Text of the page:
How Toyi is letting kids create the next hit toy

The brand challenges kids to build toys using everyday objects, and hopes to break the cycle of childhood consumerism, says co-founder Ogeday Ucurum.
February 20, 2020

What was your favorite toy when you were a kid? Was it an action figure, or a stuffed animal? Maybe you were into blocks, and the possibilities they presented. But what if, suddenly, you had the ability to make your new favorite toy out of anything?

That’s the concept behind Toyi, the Turkey-based toy brand co-founded by Ögeday Uçurum and Elif Atmaca. The Toyi Creative Play Kit includes sticks, flexible connectors, joints, wheels, hands, feet and eyes that kids can use to turn found objects, like plastic bottles or empty boxes, into everything from robots to rocket ships.

“We wanted to create something that would allow children to transform everyday objects,” Uçurum says. “Children’s imaginations are unlimited, but they are being limited by the current toy offerings.”

The goal is to promote free play. Each kit includes a diagram that explains the experience, but there are no instructions on how to create specific toys.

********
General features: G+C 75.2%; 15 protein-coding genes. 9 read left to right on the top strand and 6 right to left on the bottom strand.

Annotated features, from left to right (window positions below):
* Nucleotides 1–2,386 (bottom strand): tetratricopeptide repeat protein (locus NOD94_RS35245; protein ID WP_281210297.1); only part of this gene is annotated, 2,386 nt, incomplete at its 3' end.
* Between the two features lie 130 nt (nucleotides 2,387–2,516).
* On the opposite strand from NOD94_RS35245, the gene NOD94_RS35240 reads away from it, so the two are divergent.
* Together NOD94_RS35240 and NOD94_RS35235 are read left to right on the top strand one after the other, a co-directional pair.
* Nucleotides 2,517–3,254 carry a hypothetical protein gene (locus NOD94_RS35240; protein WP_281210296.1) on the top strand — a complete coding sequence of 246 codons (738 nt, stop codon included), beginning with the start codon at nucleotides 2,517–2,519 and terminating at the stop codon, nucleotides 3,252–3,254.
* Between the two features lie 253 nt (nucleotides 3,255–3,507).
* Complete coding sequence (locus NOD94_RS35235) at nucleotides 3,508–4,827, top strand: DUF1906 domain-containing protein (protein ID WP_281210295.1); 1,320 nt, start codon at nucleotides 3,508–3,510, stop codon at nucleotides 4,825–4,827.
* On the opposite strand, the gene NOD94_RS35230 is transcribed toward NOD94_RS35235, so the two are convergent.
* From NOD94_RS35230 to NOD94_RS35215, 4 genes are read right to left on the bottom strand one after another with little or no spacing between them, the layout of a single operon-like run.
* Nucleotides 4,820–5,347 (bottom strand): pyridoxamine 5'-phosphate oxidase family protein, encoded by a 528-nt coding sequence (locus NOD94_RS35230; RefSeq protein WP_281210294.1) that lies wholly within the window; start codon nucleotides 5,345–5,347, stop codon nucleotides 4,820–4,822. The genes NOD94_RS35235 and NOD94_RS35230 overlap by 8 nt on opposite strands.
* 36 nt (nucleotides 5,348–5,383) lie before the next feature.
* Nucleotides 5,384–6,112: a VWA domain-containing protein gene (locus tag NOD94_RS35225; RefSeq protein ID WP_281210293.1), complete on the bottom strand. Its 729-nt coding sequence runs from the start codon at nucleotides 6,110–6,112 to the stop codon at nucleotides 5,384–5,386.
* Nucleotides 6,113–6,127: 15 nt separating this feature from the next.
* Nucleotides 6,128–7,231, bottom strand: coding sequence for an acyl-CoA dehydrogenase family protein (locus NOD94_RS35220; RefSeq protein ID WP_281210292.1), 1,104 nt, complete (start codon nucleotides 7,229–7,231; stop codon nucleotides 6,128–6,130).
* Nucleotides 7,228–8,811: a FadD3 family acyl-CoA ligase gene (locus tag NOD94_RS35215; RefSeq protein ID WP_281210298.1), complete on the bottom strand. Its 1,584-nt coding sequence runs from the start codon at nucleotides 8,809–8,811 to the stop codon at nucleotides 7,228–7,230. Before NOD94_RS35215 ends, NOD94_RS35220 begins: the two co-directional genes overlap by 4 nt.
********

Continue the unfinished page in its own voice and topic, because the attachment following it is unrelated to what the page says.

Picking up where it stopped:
“When you buy an action figure, for example, it already has a name and a story. This doesn’t leave room for children’s expression.”

In addition to encouraging kids to dream up new characters and toys, Uçurum says the brand also seeks to inspire children to explore and engage with their environments.

“If they want to build a robot, they have to find the materials, and only then can they start to make what they have imagined,” he says. “We want children to make toys with simple materials they can find, so the focus is on play rather than on owning products.”

Toyi is available for purchase with retailers in Turkey and, since December, through the MoMA Design Store. Moving forward, the team aims to expand into Europe and eventually the US. Uçurum says Toyi is open to a distribution deal, and to work directly with more retailers globally. By partnering with mass retailers in as many territories as possible, Uçurum hopes Toyi and its expression- and exploration-based play will become available to children around the world.

In an effort to ensure as many kids as possible can afford Toyi, the starter kits are available for US$22. And for its 2018 Kickstarter campaign, Toyi committed to delivering one kit to disadvantaged children for every product ordered by a consumer. Since achieving its initial US$23,778 funding goal, the company has made donations to organizations in Turkey, Greece, India, Lebanon and Somalia, with more than 1,000 kits provided to date.

“A lot of the NGOs we work with focus on refugees. In a crisis situation, play and education are compromised. Without play, children cannot express themselves and cannot process what is happening,” Uçurum says. “[With Toyi], they are making and unmaking. They are problem-solving. The possibilities are unlimited when you allow a child to define their own toy.”

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